Saturday, May 21, 2011
Terrain Project: Ruined Building
First, following Tim's technique, I printed a Dave Graffam "World War Ruins" model on card stock, and cut out the wall and floor parts I wanted to use. Then I traced the card stock print-outs onto pieces of foam core and cut them out as well. My cutting of the foam core was not perfect, so the printed images and the foam core did not always match exactly. But it seemed to turn out okay for a ruin (I think one would have to be much more careful if doing a "clean" building this way). I then glued the print-outs to the foam core.
I wanted the two walls to have a flush corner. To make this work, I had to cut down the floors slightly to match the space lost due to wall overlap. Then I used a hot glue gun to put the pieces all together.
This left an unsightly joint on the outside corner, so I did a "Microsoft Picture It" editing job on one of the corner layers that comes with the Graffam model which I then cut out, trimmed to size and glued onto the outside corner.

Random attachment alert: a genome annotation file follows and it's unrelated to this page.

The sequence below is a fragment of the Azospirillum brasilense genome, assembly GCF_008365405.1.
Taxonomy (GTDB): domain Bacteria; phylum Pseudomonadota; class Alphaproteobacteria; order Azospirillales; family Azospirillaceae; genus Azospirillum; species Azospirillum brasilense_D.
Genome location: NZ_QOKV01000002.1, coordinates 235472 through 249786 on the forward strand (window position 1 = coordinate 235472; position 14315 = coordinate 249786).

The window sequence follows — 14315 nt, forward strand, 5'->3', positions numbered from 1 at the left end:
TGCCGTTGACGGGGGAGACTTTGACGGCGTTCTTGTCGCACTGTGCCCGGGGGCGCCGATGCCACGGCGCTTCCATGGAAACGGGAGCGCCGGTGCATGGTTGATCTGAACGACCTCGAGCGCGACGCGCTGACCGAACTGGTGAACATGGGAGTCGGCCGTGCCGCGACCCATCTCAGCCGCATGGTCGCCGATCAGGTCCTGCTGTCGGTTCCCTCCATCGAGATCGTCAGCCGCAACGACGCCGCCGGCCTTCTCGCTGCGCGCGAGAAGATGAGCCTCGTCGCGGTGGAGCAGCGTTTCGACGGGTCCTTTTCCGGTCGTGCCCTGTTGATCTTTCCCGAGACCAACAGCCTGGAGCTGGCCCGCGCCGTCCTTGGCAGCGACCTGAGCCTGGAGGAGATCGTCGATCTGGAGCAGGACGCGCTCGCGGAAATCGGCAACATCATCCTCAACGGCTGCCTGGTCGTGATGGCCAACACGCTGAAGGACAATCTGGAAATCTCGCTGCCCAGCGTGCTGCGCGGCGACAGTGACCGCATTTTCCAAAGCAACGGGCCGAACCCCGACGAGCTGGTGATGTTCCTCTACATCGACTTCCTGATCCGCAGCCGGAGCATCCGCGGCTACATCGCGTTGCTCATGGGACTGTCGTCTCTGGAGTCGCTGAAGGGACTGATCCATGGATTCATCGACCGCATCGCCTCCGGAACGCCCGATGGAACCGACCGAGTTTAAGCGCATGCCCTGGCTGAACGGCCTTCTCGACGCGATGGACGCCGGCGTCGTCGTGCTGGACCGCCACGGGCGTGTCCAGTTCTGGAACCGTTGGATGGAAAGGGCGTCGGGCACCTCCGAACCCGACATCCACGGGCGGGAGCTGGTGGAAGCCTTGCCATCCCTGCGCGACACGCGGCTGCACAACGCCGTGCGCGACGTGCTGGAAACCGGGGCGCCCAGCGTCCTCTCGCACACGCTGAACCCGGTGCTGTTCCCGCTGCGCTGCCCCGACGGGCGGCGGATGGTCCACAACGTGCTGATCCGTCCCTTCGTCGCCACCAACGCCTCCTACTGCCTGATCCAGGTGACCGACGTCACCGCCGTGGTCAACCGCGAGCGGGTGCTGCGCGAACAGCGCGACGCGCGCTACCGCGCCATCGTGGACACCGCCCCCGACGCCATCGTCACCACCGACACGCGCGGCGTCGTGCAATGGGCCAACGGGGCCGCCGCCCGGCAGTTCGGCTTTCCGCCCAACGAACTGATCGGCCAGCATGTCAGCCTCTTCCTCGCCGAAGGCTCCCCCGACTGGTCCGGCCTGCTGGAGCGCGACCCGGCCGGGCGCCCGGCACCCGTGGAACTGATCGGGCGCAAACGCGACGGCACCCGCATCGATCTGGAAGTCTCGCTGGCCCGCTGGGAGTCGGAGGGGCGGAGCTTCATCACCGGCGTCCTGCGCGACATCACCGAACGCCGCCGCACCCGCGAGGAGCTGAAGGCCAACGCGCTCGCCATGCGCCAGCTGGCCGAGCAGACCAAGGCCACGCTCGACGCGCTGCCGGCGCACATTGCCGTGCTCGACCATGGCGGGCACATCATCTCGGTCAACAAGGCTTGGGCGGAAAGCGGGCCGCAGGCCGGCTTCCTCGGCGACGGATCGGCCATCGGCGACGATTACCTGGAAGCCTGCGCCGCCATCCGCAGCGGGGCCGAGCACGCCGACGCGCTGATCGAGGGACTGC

Finally I painted the foam core grey along the edges and on any spots in the walls (e.g. window areas and wall edges) where the print cut and the foam core cut did not match exactly.
All in all, I'm fairly satisfied with the final result, especially considering it was a first try. This is an inexpensive way to go for building terrain, and I could probably make enough of these by November to have a small village as part of my terrain pool for a Platoon Forward campaign.
Two Up, One Back
"The dominant (though not the only) tactical formation for the infantry in both attack and defense remained 'two up, one back.' This was a product of the triangular organization that the infantry used from platoon to division level. Triangular units had three main 'maneuver' elements (weapons units did not count as 'maneuver' elements). Rifle platoons had three squads; rifle companies three rifle platoons; battalions, three rifle companies; and so forth. This encouraged commanders to place two of their maneuver units forward while keeping back the third so that it could relieve or reinforce a frontline unit."
--John Sayen, U.S. Army Infantry Divisions 1944-45 (28)